Working on the Future: Students gain invaluable real-world experience through ESU 9's 18+ Program partnerships

Working on the Future: Students gain invaluable real-world experience through ESU 9's 18+ Program partnerships

By Tyler Dahlgren

Cesar Ramirez doesn’t let working in a soap factory keep his hands from getting dirty.

They might always smell good, one of several perks of working at Pacha Soap Co. for a trio of ESU 9’s 18+ Program students who spend their mornings at the company’s fulfillment facility in downtown Hastings, but they’re not unaccustomed to the dusty residue of a solid day on the job.

“Getting my hands dirty and meeting new people, that’s the best part of my job,” said Ramirez, a student from Harvard High School. “We have fun, and we work hard.”

Harvard provides transportation for Ramirez and classmate Eric Holt each morning. Claire Johnson arrives from Adams Central at the same time, and the three student employees sit down with 18+ Program Director Sally Carter for a brief meeting to preview the day before heading to their job site, which rotates throughout the school year. The team recently started working at Earl May, for example, just in time for spring.

“Then we get in the car, and we go to work,” said Carter. “When we start a new job, we work maybe an hour, an hour and a half. As we’re there longer, and as they get more used to it, that time increases. By this time of the year, we’re up to two hours and sometimes more.”

ESU 9’s goal is to provide the students with a variety of first-hand experiences and, ultimately, a steady job when they’re ready to make the transition to independent living.

“This opportunity gives the students a practical foundation and an experience that teaches them much more than just talking about these things,” said ESU 9 Special Services Director Joe Haney. “What we really try to do is bridge these young people back into their communities.”

Students who enter the 18+ Program are commonly on Individualized Education Plans (IEDs), and sometimes deal with emotional or cognitive issues that require personalized attention. The objective is to open as many doors and foster as many relationships, connections and life skills as possible.

“We’re trying to give them experiences that will help them not just survive, but thrive in their hometowns,” said Haney. “This opportunity with Pacha Soap Co. was an excellent opportunity that helped us do just that.”

Additionally, ESU 9 has formed partnerships with Casey’s General Store, Dollar Tree, Early May, Tractor Supply Co. and more. The program has held job tours and hosted representatives from the Air Force and the Navy. They’ve taken the students on apartment searches and brought in real estate agents to help with the process. Anything to help with the next step.

“The relationships we have with businesses in the Hastings community are super important,” said Haney. “Nebraska is set up on relationships, and if you don’t foster those, then you don’t have a program. It’s that simple.”

Carter jokes that her program is the best smelling in the state, though aligning the partnership with Pacha Soap Co. took some persistence and, because of the pandemic, patience, which ended up paying off.

“It’s neat that I was able to get in touch with them and that they took a chance on us,” Carter said. “Cesar, Claire and Eric have blown them away. Sometimes, we box up to 500, 600 boxes of soap in two-and-a-half hours.”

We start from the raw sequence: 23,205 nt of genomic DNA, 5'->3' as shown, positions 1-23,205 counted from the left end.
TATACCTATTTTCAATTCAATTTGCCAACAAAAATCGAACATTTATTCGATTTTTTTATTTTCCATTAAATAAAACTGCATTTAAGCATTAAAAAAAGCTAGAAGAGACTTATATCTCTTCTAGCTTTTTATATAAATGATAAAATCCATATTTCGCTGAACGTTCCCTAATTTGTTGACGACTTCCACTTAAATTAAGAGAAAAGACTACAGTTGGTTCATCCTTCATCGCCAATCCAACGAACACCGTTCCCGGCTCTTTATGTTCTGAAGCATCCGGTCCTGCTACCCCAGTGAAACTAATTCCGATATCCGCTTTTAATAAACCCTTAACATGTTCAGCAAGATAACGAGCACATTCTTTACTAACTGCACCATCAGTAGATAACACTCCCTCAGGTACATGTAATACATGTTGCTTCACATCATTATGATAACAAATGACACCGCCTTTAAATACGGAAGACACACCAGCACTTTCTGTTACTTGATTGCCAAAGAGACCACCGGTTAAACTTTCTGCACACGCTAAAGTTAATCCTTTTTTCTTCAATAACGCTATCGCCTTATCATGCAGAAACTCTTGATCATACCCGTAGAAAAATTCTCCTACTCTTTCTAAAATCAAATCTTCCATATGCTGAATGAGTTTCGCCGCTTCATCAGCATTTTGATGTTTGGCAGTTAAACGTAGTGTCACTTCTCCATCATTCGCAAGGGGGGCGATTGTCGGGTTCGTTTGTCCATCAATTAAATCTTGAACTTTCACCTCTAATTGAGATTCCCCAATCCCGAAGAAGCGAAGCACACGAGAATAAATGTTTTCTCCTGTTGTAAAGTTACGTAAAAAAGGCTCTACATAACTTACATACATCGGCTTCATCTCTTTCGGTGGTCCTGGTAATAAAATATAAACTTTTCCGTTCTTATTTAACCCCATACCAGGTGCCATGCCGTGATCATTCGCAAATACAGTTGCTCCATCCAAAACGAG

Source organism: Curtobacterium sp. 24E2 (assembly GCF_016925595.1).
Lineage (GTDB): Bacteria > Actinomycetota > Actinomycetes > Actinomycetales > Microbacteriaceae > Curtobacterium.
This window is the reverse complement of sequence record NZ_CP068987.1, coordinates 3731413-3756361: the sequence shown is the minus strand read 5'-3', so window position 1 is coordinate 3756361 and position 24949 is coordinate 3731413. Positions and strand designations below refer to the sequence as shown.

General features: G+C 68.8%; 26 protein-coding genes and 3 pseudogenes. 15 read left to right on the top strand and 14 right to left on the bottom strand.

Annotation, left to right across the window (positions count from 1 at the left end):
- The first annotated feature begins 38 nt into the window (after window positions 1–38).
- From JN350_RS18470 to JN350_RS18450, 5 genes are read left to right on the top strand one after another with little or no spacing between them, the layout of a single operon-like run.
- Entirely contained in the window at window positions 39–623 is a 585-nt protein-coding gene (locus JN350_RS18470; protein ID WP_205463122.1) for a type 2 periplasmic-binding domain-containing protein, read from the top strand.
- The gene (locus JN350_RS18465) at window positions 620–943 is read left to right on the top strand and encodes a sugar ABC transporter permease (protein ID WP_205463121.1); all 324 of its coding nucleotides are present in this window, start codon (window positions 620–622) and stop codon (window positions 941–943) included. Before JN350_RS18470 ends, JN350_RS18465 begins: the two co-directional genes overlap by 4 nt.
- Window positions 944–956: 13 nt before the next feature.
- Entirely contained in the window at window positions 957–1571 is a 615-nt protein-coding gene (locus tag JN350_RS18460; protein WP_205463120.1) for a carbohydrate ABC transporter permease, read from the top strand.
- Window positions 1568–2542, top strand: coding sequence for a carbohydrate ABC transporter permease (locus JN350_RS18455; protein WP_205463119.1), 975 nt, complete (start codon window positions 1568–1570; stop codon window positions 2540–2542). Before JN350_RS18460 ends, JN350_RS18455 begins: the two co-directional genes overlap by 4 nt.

Those numbers received a huge boost after Carter and her students devised an assembly system suited to their strengths. With each clock-in and clock-out, the students became more comfortable with both their responsibilities and surroundings. Before long, they became part of the team.

"This gives them a way to connect with people, a way to learn," said Carter.

Learning, she explained, comes with a curve.

“They needed to learn that sometimes when you go to work, it’s boring and you have to do the same thing over and over until you get it done, and that’s a big thing to learn,” Carter said. “We’ll start a project, and even if it’s time to go because everybody says they’re hungry, we don’t go until we get it done.”

Watching the students grow in several facets is by far the most rewarding part of Carter’s job. She watches them pass milestones and it fills her with pride. There’s no accomplishment too small to celebrate.

“When we first started, Cesar would go, ‘You go ask them where the boxes are,’ and I’d go, ‘No, this isn’t my job, it’s your job,’” Carter remembers. “Eventually, he started to take initiative. That’s so awesome to see. I’m just there to facilitate. They’re there to work.”

The people at Pacha Soap Co., Carter continued, have been wonderful to partner with.

“It’s an awesome company to work for,” Carter said. “I could see anybody starting out there and working up the company. It’s a neat place.”

In fact, the company already has extended a job offer to Ramirez for when his time in the 18+ Program comes to an end. Next school year will be Ramirez’s last, and he has a good idea of what the future will hold. In Pacha Soap Co., he sees more than opportunity.

Ramirez sees a future, and he doesn't want to let that slip through his hands.

“After graduation, I want to keep doing what I’m doing,” Ramirez said. “I want to keep working for Pacha.”

Hearing that puts a smile on Carter’s face. She lights up talking about the success former students have found beyond ESU 9’s program, like the full-time courtesy clerk at Russ’s Market who recently crashed his scooter and broke his arm but still made it to work on time.

“My goal, and it’s one that’s very important to me, is for these students to find success and happy lives when they leave us.”